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Citizen Group Launches Full-Throttle Campaign to Fight New Energy Taxes
For Immediate Release July 21, 2010
Pete Sepp, (703) 683-5700
(Alexandria, VA) – Radio buys and print ads are part of a major effort the 362,000-member National Taxpayers Union (NTU) unveiled today to combat newly proposed energy taxes which, according to the nonpartisan citizen group, would harm American consumers and hand a competitive advantage to foreign oil and gas firms.
"This is as perverse as it gets. The U.S. Congress is proposing tax hikes that would punish American energy companies, raise the price of oil to consumers, and effectively reward foreign-owned firms," NTU Executive Vice President Pete Sepp said. "At a time when our economy most needs a jobs-based recovery, this short-sighted policy makes the least sense."
Elements of the NTU campaign include: Major radio advertising on five national talk shows (including Rush Limbaugh and Sean Hannity), print ads in key publications, and grassroots mobilization of NTU's e-mail and text-message networks of concerned citizens.
The changes to the tax law are expected to be included in the Senate's consideration of a Gulf oil spill clean-up bill. One such provision, Sepp noted, would rewrite "dual capacity" rules and forbid U.S. energy producers from taking credits against U.S. taxes on their income generated overseas. Foreign jurisdictions already tax this income significantly. In addition, the proposed repeal of the widely available domestic manufacturing income deduction (known as Section 199) – for oil and gas producers only – amounts to arbitrary tax policy.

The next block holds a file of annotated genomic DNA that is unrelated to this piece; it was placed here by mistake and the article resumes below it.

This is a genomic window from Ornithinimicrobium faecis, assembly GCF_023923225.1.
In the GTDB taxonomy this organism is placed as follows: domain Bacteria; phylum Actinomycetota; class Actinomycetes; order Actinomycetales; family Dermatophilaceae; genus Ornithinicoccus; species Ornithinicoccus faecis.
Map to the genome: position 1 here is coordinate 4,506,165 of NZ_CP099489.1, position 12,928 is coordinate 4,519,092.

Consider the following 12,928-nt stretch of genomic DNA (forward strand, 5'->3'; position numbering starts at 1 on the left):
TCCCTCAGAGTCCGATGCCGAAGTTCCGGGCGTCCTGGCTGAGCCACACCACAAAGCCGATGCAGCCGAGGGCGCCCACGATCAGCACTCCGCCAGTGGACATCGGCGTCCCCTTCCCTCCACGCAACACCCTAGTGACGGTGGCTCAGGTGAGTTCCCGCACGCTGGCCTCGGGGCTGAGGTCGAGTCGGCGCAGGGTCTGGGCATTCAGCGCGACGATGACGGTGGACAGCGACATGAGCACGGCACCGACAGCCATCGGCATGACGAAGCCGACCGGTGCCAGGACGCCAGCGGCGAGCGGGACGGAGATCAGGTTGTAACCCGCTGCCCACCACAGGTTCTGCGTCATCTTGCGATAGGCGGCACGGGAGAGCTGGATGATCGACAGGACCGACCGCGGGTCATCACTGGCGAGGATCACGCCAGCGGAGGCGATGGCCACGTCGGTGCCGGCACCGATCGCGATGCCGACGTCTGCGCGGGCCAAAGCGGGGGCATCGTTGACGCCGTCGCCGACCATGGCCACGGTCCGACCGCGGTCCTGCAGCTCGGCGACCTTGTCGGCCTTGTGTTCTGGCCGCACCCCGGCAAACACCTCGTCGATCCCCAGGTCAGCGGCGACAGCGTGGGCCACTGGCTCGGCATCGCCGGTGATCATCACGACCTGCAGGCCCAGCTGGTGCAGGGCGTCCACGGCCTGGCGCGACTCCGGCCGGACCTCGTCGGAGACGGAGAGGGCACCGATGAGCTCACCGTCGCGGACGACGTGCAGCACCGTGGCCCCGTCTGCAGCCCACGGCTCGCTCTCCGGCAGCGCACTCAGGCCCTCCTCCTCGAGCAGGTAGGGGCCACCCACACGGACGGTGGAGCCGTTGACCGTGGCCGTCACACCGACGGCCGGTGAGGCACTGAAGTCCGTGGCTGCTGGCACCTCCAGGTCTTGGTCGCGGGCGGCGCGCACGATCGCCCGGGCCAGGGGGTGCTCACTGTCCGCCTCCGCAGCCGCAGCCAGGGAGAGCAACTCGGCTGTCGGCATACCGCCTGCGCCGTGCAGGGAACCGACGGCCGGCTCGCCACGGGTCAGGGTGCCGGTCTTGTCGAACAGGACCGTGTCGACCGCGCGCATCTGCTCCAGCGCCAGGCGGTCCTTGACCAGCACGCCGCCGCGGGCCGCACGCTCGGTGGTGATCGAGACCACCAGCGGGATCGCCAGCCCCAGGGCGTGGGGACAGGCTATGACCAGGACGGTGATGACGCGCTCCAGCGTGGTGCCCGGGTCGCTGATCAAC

"Ironically, if the Senate's scheme passes, U.S. companies could be forced to move to safer tax harbors, costing the U.S. Treasury billions in revenue," Sepp said. "Meanwhile, firms like BP, Hugo Chavez's Citgo, and China's CNOOC would have far less trouble coping with Congress's new edicts. In a way, the bill would help bail out BP from its problems by giving it an edge in the marketplace."
U.S. energy producers are already at a significant disadvantage internationally for a number of reasons: most energy reserves are owned by much larger, state-run oil companies; the Foreign Corrupt Practices Act (FCPA) does not apply to non-U.S. firms; and more stringent U.S. environmental and safety regulations add cost burdens. Harsh tax policies can make this disadvantage much worse.
"This could be the last major tax-hike battle before the fall, and we must make certain lawmakers hear loudly and clearly from Americans who are fed-up with Washington's tax-and-spend mentality," Sepp concluded. "That's why NTU is giving its all in this vital battle."
NTU was founded in 1969 to work for lower taxes, smaller government, and economic freedom at all levels. For further energy policy analysis, visit www.ntu.org or text "FIGHT" to 67292.